... there is a slight hump ...
Unfortunately, the fact that there is a "slight hump" is enough to diagnose that water has indeed penetrated the core in that area. The wood gets wet, the woods swells - ergo the "bump". Even worse, the wood dries, the crack opens, the wood gets wet, goes deeper
and the cycle repeats itself.
This isn't a deal breaker mind, but you must do 2 things
; 1) find out "what" the source of the crack is/was and (2) get it fixed.
- It could have been a structural impact from above, or worse, it could be from below (stringer). Now, placing it where you did, just ahead of the console, is where I would expect that boat to impact the waves. So, it could be the boat flexing. I have seen this a lot on older Mako CCs. Parkers are made tougher that Makos, so I wouldn't worry too much about it provided you get it fixed.
Problem is ... gelcoat has a tensile strength 10 times that of the glass substrate. So, the hull flexes on the wave impact ... but the gelcoat doesn't. This is the most common form of stress crack and they are always parallel to the force, i.e., in this case, fore to aft, as the boat takes the waves on the bow.
At best, stress cracks like this are cosmetic issues, but when not fixed, they can lead to strucural damage like you have now seen.
- If tis is the boat you want, get an independent glass guy or surveyor to check it out. Its something I could fix myself, but I can't properly diagnose it via cyber space, as Dry Doc alluded to. So get someone good, get references, just don't call the 1st number in the phonebook. You don't say where you're from, but if you give us an idea, we might be able to help you much better.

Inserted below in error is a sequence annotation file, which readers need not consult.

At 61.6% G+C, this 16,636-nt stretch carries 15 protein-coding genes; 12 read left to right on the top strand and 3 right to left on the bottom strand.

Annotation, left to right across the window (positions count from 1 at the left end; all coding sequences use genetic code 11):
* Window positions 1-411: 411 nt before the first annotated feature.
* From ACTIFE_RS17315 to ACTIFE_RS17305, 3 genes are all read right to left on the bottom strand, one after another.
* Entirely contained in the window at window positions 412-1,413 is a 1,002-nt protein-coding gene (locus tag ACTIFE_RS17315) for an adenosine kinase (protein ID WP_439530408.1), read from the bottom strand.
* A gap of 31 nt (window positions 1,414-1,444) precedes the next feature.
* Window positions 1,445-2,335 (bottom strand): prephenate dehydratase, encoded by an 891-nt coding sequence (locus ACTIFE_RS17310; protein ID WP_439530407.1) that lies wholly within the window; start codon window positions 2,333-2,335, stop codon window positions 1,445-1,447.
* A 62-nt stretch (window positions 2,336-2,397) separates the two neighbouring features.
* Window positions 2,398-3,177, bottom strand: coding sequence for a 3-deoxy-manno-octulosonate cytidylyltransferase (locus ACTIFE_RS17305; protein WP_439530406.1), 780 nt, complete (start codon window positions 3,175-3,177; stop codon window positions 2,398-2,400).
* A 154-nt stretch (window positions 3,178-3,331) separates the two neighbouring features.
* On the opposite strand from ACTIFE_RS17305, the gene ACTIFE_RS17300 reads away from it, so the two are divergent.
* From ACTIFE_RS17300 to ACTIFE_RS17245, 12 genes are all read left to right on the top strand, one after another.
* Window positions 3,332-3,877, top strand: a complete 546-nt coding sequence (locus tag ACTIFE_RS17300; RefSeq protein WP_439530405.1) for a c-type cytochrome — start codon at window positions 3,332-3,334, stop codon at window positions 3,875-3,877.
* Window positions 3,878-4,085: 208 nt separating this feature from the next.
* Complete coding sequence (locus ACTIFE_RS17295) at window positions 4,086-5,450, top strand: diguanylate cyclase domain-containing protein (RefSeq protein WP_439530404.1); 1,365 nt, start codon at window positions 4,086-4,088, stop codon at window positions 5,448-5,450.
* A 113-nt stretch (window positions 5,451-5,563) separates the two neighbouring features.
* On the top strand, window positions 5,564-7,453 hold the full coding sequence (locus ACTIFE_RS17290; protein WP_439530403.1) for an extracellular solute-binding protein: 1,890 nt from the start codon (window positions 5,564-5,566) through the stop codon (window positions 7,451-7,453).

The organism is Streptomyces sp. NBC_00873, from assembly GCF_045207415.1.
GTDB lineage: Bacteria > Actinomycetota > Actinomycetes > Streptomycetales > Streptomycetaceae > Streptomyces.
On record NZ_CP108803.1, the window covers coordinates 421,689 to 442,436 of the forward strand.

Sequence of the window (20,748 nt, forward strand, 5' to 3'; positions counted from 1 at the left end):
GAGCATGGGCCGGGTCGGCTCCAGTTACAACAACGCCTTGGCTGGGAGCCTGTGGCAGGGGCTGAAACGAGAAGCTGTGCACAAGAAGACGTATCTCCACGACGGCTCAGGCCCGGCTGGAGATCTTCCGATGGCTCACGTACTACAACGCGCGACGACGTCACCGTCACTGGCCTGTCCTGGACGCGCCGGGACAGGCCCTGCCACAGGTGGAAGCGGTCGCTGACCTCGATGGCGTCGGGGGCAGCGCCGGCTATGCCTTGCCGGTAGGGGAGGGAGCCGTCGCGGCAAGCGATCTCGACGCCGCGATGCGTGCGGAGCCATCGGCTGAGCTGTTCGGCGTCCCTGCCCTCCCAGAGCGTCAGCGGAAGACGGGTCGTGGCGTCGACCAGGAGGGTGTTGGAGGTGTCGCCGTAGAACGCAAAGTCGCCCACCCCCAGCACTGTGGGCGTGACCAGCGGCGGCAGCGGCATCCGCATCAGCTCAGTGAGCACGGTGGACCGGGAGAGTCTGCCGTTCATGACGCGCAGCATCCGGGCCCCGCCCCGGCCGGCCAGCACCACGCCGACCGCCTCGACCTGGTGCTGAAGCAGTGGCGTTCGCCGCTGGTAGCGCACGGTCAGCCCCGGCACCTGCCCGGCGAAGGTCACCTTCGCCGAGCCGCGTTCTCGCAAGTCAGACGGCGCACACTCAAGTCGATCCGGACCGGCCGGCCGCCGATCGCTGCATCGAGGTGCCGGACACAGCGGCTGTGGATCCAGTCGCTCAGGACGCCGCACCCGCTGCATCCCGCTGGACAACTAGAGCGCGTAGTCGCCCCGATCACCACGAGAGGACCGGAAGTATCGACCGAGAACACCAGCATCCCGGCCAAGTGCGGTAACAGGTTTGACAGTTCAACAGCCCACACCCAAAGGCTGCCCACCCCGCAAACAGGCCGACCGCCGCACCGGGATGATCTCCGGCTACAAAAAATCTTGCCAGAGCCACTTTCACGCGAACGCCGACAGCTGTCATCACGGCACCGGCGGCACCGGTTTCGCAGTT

You could also confirm the stringer location by getting the HIN number off the starboard stern top and contacting Parker Marine for the deck layout info for that specific hull number.
Note - if the seller won't deal with this, I'd knock at least $1K off the asking price. If he won't deal ... walk away ... or run Forrest, run.
Now, also go to the boat and get inside with a plastic and/or wood mallet. "Knock" fore, aft, inside and outside along that crack. When over the stringer, yes the sound will be more solid. You do not want to hear any "soft" sound. Most important ... do the other side in the same place and same way and position your own body in the same way. This should give you and idea from one side of the boat to the other.
Please let us know how you make out ... and if you can take pictures, I could better advise you on a repair. Another thing, see if there's any screws on that side holding down the console - remove them if the owner lets you or doesn't see you ... if screws, see if they are in sound material and securely held. If close enough to the humped area, if might tell how far the water has spread, and believe me it can spread far and wide, but
, that is more so on larger and deeper cracks that are totally neglected. Enough for now ... good luck!